The Truth of Virtual Learning | Why I swore off online-classes as a student

It’s hard to believe that we’re already in the middle of August and students all over will soon be returning to school to start the fall semester. Looking back, my memories are filled with challenging assignments, full course loads, late nights of studying, and the Virtual Classroom Best Practices guides that I would have to read before my online courses. Even so, I liked my time at University, but if I’m being honest, there are few things I actually miss about being a full-time student. These things all would put me under a lot of pressure – some more than others of course, but you can probably see why. For all the stress that those things put me through, I’d be lying if I told you I wouldn’t experience a wave of emotions – mostly excitement, every time a new semester was about to start, especially for my Freshman year. That year, I had to work a lot and lived nearly 3 hours away from campus, so when I found out that the University offered courses that had a “fully-online” offerings, I was thrilled! “This was great!” I thought. “A blessing even! I could watch these classes at own leisure, at any time during the semester! I could easily fit this into my schedule and not miss out on a single thing! What could possibly go wrong?

 

Wait, *pauses video* what? Can you explain… oh, right, nevermind… *play*

To say that I didn’t like these online courses, would be an understatement. Don’t get me wrong, they were extremely convenient – they saved me a lot of time and money but that’s about where the benefits ended. They were nothing like I was expecting. The entire process of learning was reduced to weekly multi-hour-long recordings of the in-class sessions, that you could watch at any time, but had to “viewed” within 72 hours of the in-class lecture to get attendance credits. I felt completely unengaged from the class and found it very difficult to focus on the content being delivered. Worse though, would be the somewhat random audio interruptions I would experience every now and then, that would cause me to miss out pieces of the session. Pieces that you would never be able to get back.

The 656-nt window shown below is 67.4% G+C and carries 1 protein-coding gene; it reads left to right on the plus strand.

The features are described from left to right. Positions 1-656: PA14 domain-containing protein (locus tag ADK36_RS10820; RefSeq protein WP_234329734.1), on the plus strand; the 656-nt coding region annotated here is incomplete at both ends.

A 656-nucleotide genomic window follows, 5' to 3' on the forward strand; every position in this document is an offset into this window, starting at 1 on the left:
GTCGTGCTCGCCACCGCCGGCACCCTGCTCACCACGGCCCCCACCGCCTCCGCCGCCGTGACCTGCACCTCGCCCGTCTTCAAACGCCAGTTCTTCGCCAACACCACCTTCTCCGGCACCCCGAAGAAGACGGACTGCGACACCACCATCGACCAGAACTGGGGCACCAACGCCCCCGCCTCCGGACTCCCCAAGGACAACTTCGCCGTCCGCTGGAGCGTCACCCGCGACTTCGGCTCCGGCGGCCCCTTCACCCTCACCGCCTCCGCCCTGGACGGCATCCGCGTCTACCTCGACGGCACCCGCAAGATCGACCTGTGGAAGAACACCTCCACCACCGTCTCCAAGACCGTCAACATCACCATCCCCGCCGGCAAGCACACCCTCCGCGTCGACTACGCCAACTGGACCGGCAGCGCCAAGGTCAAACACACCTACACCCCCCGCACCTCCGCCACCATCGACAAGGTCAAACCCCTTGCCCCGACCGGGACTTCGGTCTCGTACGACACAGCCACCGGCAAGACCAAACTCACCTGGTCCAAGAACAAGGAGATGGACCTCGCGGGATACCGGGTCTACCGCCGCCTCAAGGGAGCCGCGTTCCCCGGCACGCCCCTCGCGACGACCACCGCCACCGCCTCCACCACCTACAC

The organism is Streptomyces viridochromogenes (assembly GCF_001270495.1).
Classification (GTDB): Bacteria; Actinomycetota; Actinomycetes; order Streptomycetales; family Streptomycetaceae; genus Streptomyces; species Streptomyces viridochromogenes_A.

The video quality had the words written down on the chalkboard looking like hieroglyphics

I don’t know much about what platform my university used, but it seemingly had a hard and fixed low video quality limit – and that was a shame. The recordings were often shot with a camera stationed at the back of the class and like most cameras, the video quality would decrease significantly when the camera person zoomed in. The hardware and platform limitations meant that a close up of the Prof looked somewhat blurry, and most writings on the chalkboard – which I’m sure looked fine for those students inside the class, were unreadable scribbles. This made it harder to follow along, especially in my Calculus course, where the Professor would show us the step by step process to solve increasingly difficult integral equations. Needless to say, I did not to well in that class and definitely could have done better in all my other courses.

While the Virtual Classroom delivery platform my university used may have worked well for many students, I simply could not find it very conducive to me learning the material. It reduced the physical barriers and made it possible for me to take a class that I otherwise wouldn’t have been able to take, but after my 1st year, I decided to stay clear of these courses. I am jealous of students at Universities like Georgetown, Cal State, and others, who have the benefit of a true virtual classroom platform like Vantage Point allowing them the freedom of not being in class, but without sacrificing the learning, in fact, many students at those schools, rated their virtual classroom experience superior to in class.

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